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Last Wednesday morning, a small clique of New York’s reigning power players gathered in the Meatpacking District offices of Diane von Furstenberg for the type of breakfast meeting that shapes cities, literally and figuratively. Terry J. Lundgren of Macy’s and Lew Frankfort of Coach were there, along with Andrew Rosen of Theory, Vera Wang, Anna Wintour, Hearst Magazine’s Michael Clinton and the Council of Fashion Designers of America’s Steven Kolb.
Presiding over the elegant conclave was New York’s head macher-in-charge — at least for the next 37 days, Mayor Michael Bloomberg. He had brought along his cultural affairs commissioner, Kate Levin, as well as Daniel Doctoroff, chief executive officer of Bloomberg LP.
The high-powered powwow was engineered to discuss plans — and build support — for the Culture Shed, the ballyhooed arts center that is meant to become the new home of New York Fashion Week once it’s completed around 2017. The striking structure will serve as an anchor of the ambitious Hudson Yards development on the West Side of Manhattan, currently under construction and set to become a marquee capstone of Bloomberg’s 12-year tenure at City Hall, which comes to a close next month.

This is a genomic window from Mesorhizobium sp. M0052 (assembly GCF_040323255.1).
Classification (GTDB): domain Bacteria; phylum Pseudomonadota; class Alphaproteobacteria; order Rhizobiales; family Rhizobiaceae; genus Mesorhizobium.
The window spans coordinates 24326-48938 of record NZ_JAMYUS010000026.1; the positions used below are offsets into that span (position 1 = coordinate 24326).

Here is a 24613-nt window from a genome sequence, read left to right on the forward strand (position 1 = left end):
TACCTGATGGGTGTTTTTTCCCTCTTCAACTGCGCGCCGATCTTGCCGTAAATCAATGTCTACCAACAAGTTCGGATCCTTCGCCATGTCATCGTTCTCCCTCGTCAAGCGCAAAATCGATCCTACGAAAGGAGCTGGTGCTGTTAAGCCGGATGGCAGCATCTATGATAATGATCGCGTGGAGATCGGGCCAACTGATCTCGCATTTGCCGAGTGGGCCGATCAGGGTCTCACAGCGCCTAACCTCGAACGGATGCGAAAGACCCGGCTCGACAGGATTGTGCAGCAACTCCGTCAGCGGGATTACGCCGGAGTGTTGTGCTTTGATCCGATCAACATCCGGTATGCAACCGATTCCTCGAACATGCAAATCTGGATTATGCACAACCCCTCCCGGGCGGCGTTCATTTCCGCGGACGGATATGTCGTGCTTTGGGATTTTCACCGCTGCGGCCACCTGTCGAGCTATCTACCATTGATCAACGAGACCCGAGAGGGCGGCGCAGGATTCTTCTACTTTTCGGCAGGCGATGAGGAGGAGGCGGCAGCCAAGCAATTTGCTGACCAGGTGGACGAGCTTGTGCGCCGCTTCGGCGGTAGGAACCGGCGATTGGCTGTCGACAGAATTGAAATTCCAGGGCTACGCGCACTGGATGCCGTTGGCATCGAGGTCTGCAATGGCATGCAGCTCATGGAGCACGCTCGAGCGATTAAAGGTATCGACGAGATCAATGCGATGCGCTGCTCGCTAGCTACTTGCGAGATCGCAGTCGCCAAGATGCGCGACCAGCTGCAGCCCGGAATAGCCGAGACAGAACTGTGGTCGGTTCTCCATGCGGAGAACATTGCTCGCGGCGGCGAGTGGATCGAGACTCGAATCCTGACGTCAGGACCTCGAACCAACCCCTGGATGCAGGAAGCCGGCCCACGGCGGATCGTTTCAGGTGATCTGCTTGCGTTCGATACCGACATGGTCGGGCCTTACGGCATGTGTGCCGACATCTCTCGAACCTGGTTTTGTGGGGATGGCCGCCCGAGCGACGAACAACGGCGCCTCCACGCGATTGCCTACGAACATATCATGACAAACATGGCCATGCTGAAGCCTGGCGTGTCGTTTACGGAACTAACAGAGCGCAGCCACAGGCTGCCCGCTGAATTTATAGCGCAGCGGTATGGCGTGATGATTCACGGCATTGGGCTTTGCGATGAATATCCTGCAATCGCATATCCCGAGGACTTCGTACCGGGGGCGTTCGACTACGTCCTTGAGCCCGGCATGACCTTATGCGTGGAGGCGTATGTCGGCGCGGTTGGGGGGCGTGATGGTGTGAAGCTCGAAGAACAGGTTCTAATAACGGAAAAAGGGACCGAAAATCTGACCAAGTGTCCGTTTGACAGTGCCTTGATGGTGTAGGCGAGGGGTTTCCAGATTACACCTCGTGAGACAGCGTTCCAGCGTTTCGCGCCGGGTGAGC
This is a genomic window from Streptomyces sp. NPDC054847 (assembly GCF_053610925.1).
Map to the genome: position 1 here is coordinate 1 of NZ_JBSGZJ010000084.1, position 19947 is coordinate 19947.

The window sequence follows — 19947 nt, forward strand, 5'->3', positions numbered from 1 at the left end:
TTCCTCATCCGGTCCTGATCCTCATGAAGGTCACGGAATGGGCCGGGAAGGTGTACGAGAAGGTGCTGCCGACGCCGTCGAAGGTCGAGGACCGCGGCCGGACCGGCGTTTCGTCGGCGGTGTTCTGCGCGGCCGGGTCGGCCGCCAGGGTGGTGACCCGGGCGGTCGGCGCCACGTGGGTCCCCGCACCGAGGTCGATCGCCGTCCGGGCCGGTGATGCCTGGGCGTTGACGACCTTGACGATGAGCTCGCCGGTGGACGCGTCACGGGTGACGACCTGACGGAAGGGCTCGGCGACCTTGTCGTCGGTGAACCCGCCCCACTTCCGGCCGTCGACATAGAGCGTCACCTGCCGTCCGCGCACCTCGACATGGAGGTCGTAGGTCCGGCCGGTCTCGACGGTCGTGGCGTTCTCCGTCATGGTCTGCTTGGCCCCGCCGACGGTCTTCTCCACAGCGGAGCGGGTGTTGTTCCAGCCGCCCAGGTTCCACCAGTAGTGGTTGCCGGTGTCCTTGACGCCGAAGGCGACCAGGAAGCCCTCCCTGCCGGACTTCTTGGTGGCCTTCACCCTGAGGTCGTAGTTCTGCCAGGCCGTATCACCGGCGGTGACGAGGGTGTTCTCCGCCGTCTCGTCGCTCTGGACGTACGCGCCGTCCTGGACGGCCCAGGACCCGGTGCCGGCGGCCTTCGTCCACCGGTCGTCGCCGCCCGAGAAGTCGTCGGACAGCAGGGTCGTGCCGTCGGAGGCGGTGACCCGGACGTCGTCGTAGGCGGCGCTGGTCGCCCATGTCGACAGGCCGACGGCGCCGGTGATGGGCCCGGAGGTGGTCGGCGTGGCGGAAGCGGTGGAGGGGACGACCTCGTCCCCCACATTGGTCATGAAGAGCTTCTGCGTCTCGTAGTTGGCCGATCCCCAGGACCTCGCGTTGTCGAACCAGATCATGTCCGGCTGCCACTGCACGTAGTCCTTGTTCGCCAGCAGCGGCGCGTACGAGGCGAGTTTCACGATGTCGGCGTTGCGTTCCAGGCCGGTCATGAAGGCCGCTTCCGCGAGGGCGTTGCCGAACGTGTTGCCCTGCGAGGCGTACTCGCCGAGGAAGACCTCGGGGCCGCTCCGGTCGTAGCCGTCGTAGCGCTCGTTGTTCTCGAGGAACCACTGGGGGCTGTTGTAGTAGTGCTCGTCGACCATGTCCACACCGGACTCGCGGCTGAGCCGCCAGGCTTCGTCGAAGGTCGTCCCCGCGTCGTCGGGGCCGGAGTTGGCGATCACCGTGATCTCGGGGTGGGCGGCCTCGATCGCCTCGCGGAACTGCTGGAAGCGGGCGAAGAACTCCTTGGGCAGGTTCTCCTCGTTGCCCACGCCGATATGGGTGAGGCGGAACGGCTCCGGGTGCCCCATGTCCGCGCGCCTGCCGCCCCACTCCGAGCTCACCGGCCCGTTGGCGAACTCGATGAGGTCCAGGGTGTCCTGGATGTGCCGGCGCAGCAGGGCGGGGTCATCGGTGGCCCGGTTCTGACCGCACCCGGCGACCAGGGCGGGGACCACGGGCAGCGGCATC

Bloomberg’s presence at the huddle and his lobbying to move fashion week to the Culture Shed — to which he has dedicated $50 million in city funds — were emblematic of the cozy relationship he has cultivated with certain factions of the fashion industry during his time as mayor. More broadly, through the city’s Economic Development Corporation, he has launched numerous initiatives to boost the fashion sector and he’s been front-and-center at countless industry events over the years, from kicking off the very first Fashion’s Night Out in a Queens mall with Michael Kors to rubbing elbows with Miley Cyrus at Fashion Group International’s most recent Night of Stars.
RELATED STORY: Michael Bloomberg — Man of Fashion >>
“Oscar de la Renta — who campaigned for me in the Dominican community three times in a row — he was at my house last night. He and his wife are very close personal friends,” recounted Bloomberg in a valedictory interview with WWD. “I have lots of friends in the fashion business. The guy who just retired from running Saks, Steve Sadove, is a really good guy. Terry Lundgren and his wife [Tina] are golfing partners of my girlfriend [Diana Taylor] and I. We will sit with them at the [Macy’s Thanksgiving Day] parade. But the night before, we will [see] all the balloons and then we always go out together to dinner and he brings his daughters along and I bring my daughters.”